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Published on 2nd January 2013 by Peter Hannaford
The problem with making New Year predictions is that you feel obliged to follow them up at the end of the year to see if you were right. Which, I’ve just realised, takes a lot of time, especially where quantitative predictions are made. So I’m not going to bother, even though I’m pretty sure I was right. For example, in January 2012 I said that Datacenter Industry would become mainstream with more media airtime. Certainly the New York Times spurred a massive reaction and increase in the written word with their article on Datacenter Inefficiency. Disappointingly however, we never made it on the LinkedIn Industry list. Unlike Ranching, Nanotechnology, Alternative Dispute Resolution (whatever that is), Railroad Manufacture, Translation and Ceramics.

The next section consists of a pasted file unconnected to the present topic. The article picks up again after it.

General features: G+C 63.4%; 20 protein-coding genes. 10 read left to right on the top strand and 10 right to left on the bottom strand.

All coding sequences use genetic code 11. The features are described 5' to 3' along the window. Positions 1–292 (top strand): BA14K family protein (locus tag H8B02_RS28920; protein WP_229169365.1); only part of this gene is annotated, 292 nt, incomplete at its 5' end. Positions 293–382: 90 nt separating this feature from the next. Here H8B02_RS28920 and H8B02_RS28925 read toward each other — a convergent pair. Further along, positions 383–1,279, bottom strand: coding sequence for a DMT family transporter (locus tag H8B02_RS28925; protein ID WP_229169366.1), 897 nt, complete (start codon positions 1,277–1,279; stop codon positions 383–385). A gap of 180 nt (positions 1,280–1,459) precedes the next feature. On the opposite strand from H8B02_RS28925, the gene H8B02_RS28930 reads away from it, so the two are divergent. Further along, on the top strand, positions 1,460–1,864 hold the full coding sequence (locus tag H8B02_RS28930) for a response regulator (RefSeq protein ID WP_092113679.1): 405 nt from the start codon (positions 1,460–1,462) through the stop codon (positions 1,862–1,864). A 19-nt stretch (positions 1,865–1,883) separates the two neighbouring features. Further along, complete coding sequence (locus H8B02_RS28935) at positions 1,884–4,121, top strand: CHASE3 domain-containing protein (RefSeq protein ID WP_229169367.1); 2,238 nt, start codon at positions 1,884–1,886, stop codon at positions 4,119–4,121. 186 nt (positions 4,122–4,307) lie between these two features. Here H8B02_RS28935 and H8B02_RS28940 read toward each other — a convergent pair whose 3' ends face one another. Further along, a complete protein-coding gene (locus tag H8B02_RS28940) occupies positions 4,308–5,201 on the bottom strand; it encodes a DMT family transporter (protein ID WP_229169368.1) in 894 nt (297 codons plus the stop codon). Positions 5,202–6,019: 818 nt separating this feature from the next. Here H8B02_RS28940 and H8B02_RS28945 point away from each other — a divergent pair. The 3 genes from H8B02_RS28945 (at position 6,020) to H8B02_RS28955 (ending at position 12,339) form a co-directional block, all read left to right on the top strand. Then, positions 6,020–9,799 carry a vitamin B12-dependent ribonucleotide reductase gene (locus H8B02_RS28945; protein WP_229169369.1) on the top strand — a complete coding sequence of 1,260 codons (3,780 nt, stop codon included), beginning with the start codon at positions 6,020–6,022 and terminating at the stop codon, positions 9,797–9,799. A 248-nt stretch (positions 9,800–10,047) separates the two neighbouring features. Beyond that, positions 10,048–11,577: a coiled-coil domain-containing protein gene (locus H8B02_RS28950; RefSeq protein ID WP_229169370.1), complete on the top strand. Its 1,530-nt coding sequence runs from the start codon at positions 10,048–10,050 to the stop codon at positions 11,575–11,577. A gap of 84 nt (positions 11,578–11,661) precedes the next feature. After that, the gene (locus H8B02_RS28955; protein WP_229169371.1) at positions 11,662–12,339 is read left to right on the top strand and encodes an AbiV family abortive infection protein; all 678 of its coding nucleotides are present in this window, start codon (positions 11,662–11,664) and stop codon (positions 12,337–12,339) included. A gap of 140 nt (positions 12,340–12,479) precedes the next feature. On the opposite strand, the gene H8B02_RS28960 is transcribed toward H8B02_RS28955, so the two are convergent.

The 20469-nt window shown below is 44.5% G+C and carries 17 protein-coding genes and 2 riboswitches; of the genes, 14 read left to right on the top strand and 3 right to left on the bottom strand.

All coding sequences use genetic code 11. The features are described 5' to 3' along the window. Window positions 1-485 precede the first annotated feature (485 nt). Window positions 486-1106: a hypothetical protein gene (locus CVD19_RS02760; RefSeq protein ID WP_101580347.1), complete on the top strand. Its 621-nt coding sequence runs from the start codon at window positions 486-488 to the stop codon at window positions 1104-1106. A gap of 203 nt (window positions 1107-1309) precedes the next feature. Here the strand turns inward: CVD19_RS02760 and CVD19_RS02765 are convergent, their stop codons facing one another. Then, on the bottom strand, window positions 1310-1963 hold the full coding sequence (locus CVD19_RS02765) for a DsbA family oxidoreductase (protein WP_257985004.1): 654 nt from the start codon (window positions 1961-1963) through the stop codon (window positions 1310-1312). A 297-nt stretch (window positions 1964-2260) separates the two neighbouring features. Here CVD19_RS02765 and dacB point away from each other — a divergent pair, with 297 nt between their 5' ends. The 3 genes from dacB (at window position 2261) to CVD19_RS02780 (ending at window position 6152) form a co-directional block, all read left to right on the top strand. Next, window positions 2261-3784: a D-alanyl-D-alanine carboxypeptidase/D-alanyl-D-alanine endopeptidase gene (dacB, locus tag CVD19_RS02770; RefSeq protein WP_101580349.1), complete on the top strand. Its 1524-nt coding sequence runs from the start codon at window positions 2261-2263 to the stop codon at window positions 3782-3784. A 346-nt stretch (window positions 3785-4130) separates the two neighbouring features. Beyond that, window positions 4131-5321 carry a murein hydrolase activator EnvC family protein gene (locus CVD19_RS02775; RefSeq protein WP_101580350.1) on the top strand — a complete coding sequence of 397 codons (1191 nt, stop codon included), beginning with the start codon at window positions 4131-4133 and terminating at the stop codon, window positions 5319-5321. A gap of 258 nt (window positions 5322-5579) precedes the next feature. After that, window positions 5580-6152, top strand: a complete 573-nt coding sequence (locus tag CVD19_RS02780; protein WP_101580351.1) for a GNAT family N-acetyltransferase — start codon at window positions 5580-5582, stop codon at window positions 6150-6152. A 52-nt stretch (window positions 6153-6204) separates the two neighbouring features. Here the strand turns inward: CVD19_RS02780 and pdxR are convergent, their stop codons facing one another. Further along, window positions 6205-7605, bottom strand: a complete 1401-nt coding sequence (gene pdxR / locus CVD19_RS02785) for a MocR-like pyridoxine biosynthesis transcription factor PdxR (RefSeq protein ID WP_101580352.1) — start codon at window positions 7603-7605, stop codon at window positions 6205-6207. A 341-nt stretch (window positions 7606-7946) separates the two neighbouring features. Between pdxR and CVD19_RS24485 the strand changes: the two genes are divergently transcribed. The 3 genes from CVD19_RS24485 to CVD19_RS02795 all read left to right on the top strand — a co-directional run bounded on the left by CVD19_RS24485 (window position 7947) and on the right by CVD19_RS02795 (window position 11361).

I also said that smaller datacenters would disappear as customers moved their IT into the Cloud. I’m sure that’s true, but I’ve no numbers.
I said that DCIM would continue to dominate conferences. At one general Datacenter event I attended, ten out of twelve presentations were on DCIM.
I predicted that three major DCIM vendors would be acquired. Panduit bought Unite, Schneider acquired the Viridity software and I’m sure there were another couple of lower-profile acquisitions that took place. Plus there were a few “partnerships” cemented, as between ABB and Nlyte , Raritan and Power Assure etc.
OK, so PUE hasn’t disappeared. Regretfully some people are still promoting it as the golden metric. But the audience is getting better informed and the good news is that ITUE is getting more and more publicity.
There were other predictions which I’d argue came true, but I don’t have the time to research the data. Hands up! But that’s the advantage of blogging - you can just pen random thoughts as they occur. So long as you don’t deliberately libel anyone! Someone might actually read it!
So I’m not going to creating work at the end of this year by making more industry predictions save for saying that DCIM will continue to dominate trade shows and presentations.
One prediction I made which was spectacularly incorrect was the statement that GB would win 20 gold medals at the Olympics. I meant to say “..at least 20 gold medals” ! Glad I got that wrong.